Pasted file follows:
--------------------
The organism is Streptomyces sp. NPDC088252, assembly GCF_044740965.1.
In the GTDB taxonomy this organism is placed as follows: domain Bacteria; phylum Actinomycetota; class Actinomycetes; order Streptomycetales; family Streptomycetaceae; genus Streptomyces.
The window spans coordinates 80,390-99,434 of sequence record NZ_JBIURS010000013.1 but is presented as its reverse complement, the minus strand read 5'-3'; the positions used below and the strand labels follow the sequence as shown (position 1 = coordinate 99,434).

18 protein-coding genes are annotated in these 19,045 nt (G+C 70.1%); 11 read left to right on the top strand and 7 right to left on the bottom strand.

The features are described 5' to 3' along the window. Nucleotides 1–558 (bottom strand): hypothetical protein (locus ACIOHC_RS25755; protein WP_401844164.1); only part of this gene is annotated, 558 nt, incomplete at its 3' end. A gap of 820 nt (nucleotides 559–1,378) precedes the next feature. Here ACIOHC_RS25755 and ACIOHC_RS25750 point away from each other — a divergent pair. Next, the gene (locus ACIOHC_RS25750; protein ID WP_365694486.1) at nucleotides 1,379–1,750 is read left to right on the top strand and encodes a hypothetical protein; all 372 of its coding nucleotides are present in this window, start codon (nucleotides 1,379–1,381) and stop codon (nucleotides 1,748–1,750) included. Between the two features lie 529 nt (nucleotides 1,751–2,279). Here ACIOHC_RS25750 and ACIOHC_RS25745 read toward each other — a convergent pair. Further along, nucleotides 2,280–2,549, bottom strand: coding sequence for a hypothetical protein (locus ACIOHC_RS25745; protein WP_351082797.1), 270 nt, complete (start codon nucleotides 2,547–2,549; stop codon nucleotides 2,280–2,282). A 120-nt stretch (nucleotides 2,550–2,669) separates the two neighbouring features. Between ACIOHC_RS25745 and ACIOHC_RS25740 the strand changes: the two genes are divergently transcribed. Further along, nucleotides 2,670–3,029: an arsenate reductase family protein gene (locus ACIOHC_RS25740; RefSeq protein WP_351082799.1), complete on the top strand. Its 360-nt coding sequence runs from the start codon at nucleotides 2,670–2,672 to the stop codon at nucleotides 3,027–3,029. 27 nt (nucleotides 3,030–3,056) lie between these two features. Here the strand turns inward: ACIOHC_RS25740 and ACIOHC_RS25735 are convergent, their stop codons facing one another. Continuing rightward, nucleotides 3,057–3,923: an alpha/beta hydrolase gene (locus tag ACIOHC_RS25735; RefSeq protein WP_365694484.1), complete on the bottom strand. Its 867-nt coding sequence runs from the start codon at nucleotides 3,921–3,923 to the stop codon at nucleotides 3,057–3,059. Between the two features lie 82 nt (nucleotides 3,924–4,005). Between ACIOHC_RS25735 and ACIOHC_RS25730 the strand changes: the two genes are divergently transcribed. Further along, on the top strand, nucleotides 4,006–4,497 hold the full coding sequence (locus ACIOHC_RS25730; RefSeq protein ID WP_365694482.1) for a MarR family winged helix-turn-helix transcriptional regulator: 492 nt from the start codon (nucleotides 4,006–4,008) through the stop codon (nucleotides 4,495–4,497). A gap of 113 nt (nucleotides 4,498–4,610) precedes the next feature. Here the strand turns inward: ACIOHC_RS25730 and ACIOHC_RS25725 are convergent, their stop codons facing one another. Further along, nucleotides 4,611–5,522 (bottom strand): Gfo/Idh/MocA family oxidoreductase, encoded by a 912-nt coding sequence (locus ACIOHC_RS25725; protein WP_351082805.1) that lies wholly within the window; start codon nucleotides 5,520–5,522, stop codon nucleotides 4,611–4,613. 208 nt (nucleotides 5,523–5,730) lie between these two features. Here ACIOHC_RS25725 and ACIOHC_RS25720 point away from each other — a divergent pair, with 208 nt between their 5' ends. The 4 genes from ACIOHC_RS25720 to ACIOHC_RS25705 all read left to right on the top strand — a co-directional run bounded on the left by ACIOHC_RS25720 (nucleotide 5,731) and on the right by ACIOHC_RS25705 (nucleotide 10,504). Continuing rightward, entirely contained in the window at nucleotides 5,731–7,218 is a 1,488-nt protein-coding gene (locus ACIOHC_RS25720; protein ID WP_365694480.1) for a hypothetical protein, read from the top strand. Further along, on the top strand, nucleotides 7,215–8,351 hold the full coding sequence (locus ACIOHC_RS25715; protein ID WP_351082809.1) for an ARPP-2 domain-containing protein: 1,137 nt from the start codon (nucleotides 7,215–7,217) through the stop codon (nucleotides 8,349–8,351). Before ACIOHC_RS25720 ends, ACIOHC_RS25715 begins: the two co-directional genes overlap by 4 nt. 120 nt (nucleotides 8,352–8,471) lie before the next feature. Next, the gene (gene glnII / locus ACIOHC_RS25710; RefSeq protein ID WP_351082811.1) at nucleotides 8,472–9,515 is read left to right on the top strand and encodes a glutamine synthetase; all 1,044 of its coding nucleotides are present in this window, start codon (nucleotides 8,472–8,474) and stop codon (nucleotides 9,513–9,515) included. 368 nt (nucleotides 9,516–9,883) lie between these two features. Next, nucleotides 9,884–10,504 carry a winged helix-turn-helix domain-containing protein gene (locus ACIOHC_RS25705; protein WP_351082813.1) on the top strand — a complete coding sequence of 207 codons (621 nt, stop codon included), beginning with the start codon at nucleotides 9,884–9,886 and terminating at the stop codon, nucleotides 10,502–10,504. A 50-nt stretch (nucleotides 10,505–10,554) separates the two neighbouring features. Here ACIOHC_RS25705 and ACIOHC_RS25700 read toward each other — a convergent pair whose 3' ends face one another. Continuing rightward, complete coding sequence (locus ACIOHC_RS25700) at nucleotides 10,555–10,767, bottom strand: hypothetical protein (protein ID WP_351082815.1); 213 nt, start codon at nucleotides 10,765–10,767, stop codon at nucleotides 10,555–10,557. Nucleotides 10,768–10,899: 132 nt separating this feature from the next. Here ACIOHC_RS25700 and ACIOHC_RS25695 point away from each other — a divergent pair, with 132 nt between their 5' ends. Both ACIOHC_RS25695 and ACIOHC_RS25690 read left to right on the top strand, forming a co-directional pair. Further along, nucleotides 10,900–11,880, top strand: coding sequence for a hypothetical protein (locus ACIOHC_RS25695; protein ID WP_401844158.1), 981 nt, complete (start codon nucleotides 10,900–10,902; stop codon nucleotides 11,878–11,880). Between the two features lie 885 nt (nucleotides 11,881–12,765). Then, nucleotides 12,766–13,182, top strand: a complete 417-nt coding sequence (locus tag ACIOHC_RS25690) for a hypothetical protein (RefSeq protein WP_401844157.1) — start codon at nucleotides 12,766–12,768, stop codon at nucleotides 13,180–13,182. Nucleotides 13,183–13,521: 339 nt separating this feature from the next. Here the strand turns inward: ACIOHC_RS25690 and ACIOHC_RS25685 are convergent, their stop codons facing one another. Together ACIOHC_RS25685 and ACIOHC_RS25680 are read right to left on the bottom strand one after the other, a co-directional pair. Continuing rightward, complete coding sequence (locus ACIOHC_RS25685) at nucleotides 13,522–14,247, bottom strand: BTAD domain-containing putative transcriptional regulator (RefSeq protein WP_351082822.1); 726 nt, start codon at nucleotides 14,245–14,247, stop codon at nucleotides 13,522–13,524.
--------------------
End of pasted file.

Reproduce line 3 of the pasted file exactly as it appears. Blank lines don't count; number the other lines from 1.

The window spans coordinates 80,390-99,434 of sequence record NZ_JBIURS010000013.1 but is presented as its reverse complement, the minus strand read 5'-3'; the positions used below and the strand labels follow the sequence as shown (position 1 = coordinate 99,434).